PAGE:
spacer.png, 0 kB
Home arrow News - Authors arrow Jason Hommel arrow Molymania has Just Begun

spacer.png, 0 kB
spacer.png, 0 kB

Latest Five Articles:

Molymania has Just Begun Print E-mail
Written by Jason Hommel   
Wednesday, 08 February 2006

Why am I, a silver investor, so interested in molybdenum?  Because moly prices have risen further, higher, faster, than any other major commodity, (from $2/lb., to up to $40/lb.) which is a sign of the hyperinflation that I expect as a silver investor, and may actually bring on major hyperinflation if the moly shortage gets significantly worse!  Further, I own a lot of Idaho General Mines (IGMI), which I think is the world's best moly stock.  So, the irony here, as a silver investor, is that perhaps the production of moly will help to slow down the death of the dollar, and may actually slightly reign in a major rise in gold and silver prices!  Since many investors in IGMI and other moly companies are also silver investors, it's almost as if it is our wisdom that may help to hold the world economy together!  How ironic!  And if not enough moly is produced, and if moly prices rise too high, this could literally be the bottleneck that chokes off China's and the world's continued industrialization, and could cause many people to wake up, and invest in gold and silver instead!

The world economy, fueled by paper money, is like a bodybuilder on steroids who overdoes it, and pulls a tendon.  The high moly prices may be something like the broken tendon!  Fixing it, by investing in moly production, may prove to be enormously profitable.  So, why should we bother to care about the world at all?  Because the Bible tells us to "love your enemies", and Capitalism is all about providing what others need.  The rise in moly prices is telling us that people need moly!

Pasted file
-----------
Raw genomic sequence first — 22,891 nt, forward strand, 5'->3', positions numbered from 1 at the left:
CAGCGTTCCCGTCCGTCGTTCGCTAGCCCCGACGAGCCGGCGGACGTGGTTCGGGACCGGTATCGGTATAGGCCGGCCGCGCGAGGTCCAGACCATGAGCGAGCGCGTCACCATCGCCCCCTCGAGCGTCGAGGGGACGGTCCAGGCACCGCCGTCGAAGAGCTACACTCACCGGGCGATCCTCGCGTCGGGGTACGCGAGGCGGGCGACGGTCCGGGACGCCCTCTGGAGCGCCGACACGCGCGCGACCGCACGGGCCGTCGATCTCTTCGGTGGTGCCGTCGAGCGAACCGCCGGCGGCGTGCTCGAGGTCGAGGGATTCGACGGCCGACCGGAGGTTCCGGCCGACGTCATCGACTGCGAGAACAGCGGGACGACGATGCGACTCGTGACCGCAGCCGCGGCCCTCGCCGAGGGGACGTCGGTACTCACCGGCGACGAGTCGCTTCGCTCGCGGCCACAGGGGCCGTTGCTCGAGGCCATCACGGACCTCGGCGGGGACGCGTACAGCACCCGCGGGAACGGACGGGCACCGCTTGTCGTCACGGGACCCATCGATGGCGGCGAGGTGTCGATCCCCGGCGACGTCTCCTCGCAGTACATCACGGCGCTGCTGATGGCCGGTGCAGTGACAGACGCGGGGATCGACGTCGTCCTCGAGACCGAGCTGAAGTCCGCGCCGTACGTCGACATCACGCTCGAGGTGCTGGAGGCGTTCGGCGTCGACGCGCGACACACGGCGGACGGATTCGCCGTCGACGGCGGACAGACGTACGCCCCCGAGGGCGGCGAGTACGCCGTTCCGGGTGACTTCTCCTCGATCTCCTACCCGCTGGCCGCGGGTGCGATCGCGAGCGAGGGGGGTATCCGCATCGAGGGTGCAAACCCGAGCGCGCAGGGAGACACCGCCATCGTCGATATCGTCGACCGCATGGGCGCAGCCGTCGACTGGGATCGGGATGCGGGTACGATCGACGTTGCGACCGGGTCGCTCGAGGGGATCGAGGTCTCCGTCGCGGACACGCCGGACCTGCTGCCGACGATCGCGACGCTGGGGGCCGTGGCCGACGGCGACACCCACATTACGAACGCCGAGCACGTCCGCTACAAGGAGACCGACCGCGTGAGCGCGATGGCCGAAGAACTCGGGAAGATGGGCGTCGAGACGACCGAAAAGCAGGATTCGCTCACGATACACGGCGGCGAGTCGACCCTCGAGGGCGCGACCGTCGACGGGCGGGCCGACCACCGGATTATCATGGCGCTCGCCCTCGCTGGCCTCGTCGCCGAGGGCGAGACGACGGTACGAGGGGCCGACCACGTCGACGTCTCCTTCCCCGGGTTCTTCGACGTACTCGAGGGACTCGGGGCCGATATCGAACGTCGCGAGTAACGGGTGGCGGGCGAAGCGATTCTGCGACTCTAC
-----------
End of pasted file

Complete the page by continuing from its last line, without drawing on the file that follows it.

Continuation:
Some people have a ministry of providing water to distressed people.  Other people have a ministry of providing food, or clothing, or Bibles, or all sorts of Bible teachings.  My ministry is providing investment advice based on fundamentals and Biblical guidelines, and IGMI aims to enter a ministry of providing moly.

minister verb 1 : to function as a minister of religion, 2 : to give aid or service

Moly prices are back up again, from $23.50 to $25.75-$27/lb.  For prices, see: --$25.75/lb --$27/lb

How big is the moly market, compared to other markets?

380 million pounds of moly per year demanded: times $27/lb. = $10.3 billion annual world market.
180 million pounds of uranium per year demanded: times $37/lb. = $6.7 billion annual world market.
850 million ounces of silver per year demanded: times $9.50/oz. = $8.1 billion annual world market.
Lead at $.60/lb = $9.7 billion annual world market.
Nickel at $7.13/lb. = 20.5 billion annual world market.
Zinc at $1.08/lb. = $25.8 billion annual world market.
Copper at $2.32/lb. = $87.7 billion annual world market.

The world moly market is now bigger than uranium, silver, or lead, and nearly half as much as nickel or zinc!

Now, the copper market is much bigger than the moly market, but with rising moly prices, many major copper/moly producers switched their mining emphasis to moly, from copper, thus slighly lowering copper supply, and thus helping to cause a rise in copper prices!  It's like moly is the tail wagging the dog of higher copper prices, and so you can see how crucial it is for the world economy to have more moly.

And moly prices are expected to continue to rise substantially.  (And I believe the numbers below are conservative.)  From

World Supply and Demand
Moly Demand Graph

A study prepared by CRU*, commissioned by the Company, (International Molybdenum PLC) projects continued growth in molybdenum demand to 2009 of between 3.5% and 4.1% per year based on conservative and upside macroeconomic growth assumptions respectively. Using these growth rates, world demand for molybdenum in 2009 is projected to reach 443 to 475 million lb.

The major primary molybdenum producers are located in the USA (e.g. Phelps Dodge’s Henderson Mine), Canada (e.g. Endako) and China (a large number of mainly small mines). The major by-product producers are located in Chile (e.g. Codelco’s copper mines), the USA (e.g. Sierrita, Bingham Canyon) and Mexico (e.g. La Caridad). CRU project that production of molybdenum in all forms should reach 438 million lb in 2009.